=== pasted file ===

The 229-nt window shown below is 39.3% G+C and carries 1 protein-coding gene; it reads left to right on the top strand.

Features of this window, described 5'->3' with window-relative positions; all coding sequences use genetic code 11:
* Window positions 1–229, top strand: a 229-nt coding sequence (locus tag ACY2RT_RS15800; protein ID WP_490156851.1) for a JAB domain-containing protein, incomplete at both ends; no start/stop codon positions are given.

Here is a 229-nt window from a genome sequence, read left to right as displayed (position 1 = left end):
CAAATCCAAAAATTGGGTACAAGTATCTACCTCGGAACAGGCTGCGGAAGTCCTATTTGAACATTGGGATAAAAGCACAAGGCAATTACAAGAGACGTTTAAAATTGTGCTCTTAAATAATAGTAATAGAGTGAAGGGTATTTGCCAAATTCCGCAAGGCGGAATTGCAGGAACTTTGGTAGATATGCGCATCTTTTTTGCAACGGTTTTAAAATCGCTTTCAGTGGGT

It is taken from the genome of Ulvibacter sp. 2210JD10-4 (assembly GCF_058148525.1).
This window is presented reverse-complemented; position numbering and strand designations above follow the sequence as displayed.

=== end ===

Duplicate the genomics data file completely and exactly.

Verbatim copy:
The 229-nt window shown below is 39.3% G+C and carries 1 protein-coding gene; it reads left to right on the top strand.

Features of this window, described 5'->3' with window-relative positions; all coding sequences use genetic code 11:
* Window positions 1–229, top strand: a 229-nt coding sequence (locus tag ACY2RT_RS15800; protein ID WP_490156851.1) for a JAB domain-containing protein, incomplete at both ends; no start/stop codon positions are given.

Here is a 229-nt window from a genome sequence, read left to right as displayed (position 1 = left end):
CAAATCCAAAAATTGGGTACAAGTATCTACCTCGGAACAGGCTGCGGAAGTCCTATTTGAACATTGGGATAAAAGCACAAGGCAATTACAAGAGACGTTTAAAATTGTGCTCTTAAATAATAGTAATAGAGTGAAGGGTATTTGCCAAATTCCGCAAGGCGGAATTGCAGGAACTTTGGTAGATATGCGCATCTTTTTTGCAACGGTTTTAAAATCGCTTTCAGTGGGT

It is taken from the genome of Ulvibacter sp. 2210JD10-4 (assembly GCF_058148525.1).
This window is presented reverse-complemented; position numbering and strand designations above follow the sequence as displayed.